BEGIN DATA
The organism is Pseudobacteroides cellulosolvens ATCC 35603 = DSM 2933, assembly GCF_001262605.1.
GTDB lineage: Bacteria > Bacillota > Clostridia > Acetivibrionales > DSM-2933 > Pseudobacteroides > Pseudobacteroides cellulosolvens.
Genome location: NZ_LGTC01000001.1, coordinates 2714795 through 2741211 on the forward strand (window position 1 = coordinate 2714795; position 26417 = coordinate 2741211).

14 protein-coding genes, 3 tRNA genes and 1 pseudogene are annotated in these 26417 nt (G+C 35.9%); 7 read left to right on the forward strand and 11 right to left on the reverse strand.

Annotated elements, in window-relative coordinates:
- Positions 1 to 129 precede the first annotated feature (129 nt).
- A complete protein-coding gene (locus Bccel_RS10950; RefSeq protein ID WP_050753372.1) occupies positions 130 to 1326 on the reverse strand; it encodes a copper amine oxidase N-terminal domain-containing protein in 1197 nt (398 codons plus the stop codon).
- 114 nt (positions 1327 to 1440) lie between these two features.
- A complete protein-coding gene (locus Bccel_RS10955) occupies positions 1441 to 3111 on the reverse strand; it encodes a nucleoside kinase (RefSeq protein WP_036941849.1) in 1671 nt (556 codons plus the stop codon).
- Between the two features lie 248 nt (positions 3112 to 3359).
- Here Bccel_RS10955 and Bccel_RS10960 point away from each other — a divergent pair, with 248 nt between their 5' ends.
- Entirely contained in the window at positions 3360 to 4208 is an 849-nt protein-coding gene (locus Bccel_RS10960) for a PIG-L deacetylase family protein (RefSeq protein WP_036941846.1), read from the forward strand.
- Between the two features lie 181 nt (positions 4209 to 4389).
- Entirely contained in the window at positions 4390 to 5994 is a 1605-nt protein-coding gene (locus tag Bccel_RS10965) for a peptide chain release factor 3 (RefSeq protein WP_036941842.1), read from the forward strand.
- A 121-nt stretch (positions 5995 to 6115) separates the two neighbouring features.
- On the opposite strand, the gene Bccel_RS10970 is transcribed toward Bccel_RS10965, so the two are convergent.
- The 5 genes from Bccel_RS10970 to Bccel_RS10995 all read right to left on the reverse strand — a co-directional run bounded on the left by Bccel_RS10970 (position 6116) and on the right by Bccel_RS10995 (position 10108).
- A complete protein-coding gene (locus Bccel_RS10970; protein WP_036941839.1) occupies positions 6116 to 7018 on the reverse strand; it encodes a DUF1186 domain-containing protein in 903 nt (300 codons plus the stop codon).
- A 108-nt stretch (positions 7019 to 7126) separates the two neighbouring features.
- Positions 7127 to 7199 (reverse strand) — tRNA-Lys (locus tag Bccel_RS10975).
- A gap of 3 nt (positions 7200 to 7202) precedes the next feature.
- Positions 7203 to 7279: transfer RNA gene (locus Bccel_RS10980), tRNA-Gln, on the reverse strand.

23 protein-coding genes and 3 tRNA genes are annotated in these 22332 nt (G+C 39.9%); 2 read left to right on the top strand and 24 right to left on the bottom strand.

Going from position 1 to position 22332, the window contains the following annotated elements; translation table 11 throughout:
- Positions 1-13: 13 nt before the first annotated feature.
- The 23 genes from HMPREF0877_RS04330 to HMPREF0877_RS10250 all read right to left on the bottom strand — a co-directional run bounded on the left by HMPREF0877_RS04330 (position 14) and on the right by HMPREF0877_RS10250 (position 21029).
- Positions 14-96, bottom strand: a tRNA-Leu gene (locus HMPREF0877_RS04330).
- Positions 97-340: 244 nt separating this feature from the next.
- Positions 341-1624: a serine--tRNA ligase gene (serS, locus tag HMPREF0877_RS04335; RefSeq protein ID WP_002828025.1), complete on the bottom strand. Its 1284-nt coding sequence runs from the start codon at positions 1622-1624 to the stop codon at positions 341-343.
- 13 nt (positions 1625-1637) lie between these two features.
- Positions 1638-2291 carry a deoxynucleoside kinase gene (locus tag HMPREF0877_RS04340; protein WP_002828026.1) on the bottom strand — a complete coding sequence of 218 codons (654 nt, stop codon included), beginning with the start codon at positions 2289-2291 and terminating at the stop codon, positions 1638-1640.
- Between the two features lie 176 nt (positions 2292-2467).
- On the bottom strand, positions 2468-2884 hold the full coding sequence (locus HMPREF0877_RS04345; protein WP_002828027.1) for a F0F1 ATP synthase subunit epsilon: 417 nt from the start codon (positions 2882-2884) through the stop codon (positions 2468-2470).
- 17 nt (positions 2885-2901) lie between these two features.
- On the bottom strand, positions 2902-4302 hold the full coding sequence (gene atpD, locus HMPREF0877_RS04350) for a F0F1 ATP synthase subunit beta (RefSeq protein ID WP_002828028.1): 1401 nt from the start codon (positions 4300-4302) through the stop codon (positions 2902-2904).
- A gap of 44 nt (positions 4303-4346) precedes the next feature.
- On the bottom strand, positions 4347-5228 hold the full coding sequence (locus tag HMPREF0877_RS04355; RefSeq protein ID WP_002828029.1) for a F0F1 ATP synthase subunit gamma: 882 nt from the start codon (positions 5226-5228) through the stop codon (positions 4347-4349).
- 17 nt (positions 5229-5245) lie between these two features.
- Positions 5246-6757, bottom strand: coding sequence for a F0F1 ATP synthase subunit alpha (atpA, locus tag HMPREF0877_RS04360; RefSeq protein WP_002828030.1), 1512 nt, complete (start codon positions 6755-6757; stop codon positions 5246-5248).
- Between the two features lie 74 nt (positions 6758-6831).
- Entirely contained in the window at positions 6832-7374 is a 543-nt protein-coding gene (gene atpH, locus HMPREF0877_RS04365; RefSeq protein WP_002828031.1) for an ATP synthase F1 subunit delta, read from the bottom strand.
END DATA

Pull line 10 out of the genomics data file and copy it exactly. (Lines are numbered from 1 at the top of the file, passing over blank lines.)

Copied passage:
- Between the two features lie 248 nt (positions 3112 to 3359).